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Promise Chaining in JavaScript

JavaScript is a flexible programming language that enables programmers to create sophisticated web apps. As a single-threaded language, JavaScript executes code line by line and continues to the following line of code until the previous line has been completed. This makes JavaScript synchronous.

What is a Promise?

Promises are used in JavaScript to manage asynchronous operations. Working with Promises is one of JavaScript’s most potent capabilities. Once codes are run asynchronously using Promises, you can handle the result after it is made available.

The success or failure of an asynchronous operation is represented via a ‘Promise,’ enabling programmers to manage asynchronous code much more tastefully. One of their most potent characteristics is the potential for Promises to be tied together. This blog will discuss Promise Chaining and how it functions in JavaScript.

A Promise is an object that signifies a value that might not currently be accessible but will be in the future. ‘Promises’ have three states:

  • Pending: The initial state of a Promise before it is resolved or rejected.
  • Fulfilled: A ‘Promise’ status after it has been fulfilled.
  • Rejected: A ‘Promise’ when rejected with an error.

With the help of the Promise Constructor, you can generate ‘Promises.’ The resolve and reject functions are the only two arguments accepted by the Promise function, which only accepts one argument. Here’s an illustration:

Once you have a Promise, you can handle the fulfilled state using the then method and the rejected form using the catch method. Here’s an illustration:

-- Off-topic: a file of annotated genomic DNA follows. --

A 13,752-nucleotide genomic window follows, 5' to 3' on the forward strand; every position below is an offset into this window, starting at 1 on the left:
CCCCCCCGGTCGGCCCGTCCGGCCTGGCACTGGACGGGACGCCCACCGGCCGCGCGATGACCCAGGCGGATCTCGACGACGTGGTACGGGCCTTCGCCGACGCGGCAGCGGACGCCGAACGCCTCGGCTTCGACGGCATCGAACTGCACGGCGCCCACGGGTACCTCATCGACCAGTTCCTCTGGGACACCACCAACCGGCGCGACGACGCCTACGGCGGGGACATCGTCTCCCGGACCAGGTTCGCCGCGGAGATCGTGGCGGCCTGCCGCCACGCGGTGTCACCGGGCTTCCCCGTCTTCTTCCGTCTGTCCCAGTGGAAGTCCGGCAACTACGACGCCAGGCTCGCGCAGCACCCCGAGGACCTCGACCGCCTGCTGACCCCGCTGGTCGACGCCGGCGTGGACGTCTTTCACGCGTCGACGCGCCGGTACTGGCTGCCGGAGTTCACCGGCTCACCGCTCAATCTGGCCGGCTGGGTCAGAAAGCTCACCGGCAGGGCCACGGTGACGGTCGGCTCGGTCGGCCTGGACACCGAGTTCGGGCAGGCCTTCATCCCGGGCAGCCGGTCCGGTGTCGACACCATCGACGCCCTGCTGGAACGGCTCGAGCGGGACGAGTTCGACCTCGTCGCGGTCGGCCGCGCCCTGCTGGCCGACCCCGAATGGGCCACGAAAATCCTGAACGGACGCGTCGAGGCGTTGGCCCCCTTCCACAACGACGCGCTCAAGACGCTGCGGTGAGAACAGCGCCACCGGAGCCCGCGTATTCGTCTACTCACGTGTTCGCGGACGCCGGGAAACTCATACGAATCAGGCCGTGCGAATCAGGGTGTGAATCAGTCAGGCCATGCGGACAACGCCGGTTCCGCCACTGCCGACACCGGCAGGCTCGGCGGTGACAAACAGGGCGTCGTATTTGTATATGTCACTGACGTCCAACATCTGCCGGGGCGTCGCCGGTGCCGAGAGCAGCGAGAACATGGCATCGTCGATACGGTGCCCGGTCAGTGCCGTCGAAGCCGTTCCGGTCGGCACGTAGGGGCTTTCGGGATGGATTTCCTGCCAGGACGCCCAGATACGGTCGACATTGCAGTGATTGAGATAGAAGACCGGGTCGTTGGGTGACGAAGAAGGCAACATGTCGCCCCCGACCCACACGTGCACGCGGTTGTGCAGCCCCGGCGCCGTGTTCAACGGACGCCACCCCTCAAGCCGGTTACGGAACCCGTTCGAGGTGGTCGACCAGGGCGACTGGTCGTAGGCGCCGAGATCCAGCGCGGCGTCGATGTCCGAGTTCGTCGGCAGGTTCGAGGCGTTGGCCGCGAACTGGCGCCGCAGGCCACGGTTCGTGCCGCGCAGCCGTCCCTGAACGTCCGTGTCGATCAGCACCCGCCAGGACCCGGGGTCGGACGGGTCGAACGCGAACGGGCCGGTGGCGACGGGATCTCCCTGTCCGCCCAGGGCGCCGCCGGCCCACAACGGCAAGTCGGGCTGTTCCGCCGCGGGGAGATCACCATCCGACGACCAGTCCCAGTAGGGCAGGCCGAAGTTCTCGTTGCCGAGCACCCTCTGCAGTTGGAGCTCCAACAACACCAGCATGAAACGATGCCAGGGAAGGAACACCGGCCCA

What is Promise Chaining?

JavaScript uses the Promise chaining mechanism to manage a series of asynchronous activities. Developers can link together numerous Promises to create a series of activities when working with Promises. This enables them to carry out challenging jobs in an understandable manner.

When utilizing Promises in a chain, each action is completed in order, and results are supplied as input to the subsequent action. The final operation’s result is returned as the chain’s overall result.

Promise chaining enables you to develop code that is clearer and easier to read by doing away with the requirement for nested callbacks.

Return a new Promise from the then method to link Promises together. The outcome of the previous operation may be used to resolve this new Promise, or it may be refused due to an error.

Below is an illustration of a Promise Chain:

In this instance, the Promise returned by the login user function resolves to a userId, and a new Promise is fixed with a user object. A new Promise that resolves with the user’s details is returned by the first-then method after receiving the userId. The second method uses the userId as a starting point for some processing.

The catch method is called if any of the Promises in the chain are rejected. This enables you to deal with any chain-related errors.

As many Promises as you need to can be linked together. A longer Promise chain looks like this:

In the illustration above, the Promise returned by the getUserFriends function resolves to an array of friend objects. The third then function uses a variety of friends to fetch each friend’s posts by using the Promise—all methods to execute a series of Promises.


In conclusion, Promise Chaining is a powerful method for asynchronous tasks in JavaScript. You can develop easier, more precise, and more effective code with Promise chaining.

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Dwipal works at Mindset Consulting as a developer. She has 7.5 years of experience creating mobile apps using Java, Kotlin, ReactNative, Flutter as well as creating web applications using reactJS. She is dedicated to customer experiences and applying technology to resolve customer problems. She loves to travel and indulge in delicious meals in her free time.

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